EDWARD WILSON, the inventor of the field of sociobiology, once wrote that “war is embedded in our very nature”. This is a belief commonly held not just by sociobiologists but also by anthropologists and other students of human behaviour. They base it not only on the propensity of modern man to go to war with his neighbours (and, indeed, with people halfway around the world, given the chance) but also on observations of the way those who still live a pre-agricultural “hunter-gatherer” life behave.

Add this to field studies of the sometimes violent behaviour of mankind’s closest living relative, the chimpanzee, and the idea that making war is somehow in humanity’s genes has seemed quite plausible. It has even been advanced as an explanation for the extreme levels of self- sacrificial altruism people sometimes display. (If a neighbouring tribe is coming to wipe yours out completely, then giving up your own life to save your fellows might actually make evolutionary sense.)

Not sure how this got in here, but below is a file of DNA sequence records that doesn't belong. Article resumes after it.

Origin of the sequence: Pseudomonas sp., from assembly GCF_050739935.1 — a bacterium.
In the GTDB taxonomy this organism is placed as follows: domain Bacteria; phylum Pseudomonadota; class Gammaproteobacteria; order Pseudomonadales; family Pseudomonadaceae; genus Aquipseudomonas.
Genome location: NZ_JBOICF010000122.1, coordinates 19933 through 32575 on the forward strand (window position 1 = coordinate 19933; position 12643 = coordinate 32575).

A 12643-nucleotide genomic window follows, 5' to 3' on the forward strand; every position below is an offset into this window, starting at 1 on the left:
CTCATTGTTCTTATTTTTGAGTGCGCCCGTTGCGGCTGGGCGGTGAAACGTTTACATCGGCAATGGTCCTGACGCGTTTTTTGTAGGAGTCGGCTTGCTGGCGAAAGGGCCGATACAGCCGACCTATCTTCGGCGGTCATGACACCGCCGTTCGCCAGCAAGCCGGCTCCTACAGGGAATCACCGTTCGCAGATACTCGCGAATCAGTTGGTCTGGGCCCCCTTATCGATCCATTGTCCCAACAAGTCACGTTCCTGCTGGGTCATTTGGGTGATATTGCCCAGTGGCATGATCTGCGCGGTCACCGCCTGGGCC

But a paper in this week’s Science, by Douglas Fry and Patrik Soderberg of Abo Akademi University, in Finland, questions all this. Dr Fry and Mr Soderberg have reviewed what is known about modern hunter-gatherers. They suggest that although such people are far from peaceful they are also far from warlike. Most who die violent deaths in their societies do so at the hands of fellow tribesmen, not “foreigners”. Murderers, this research suggests, humans may often be. But they are not the died-in-the-wool warriors of anthropological legend.

Read the rest of the article at Economist.com.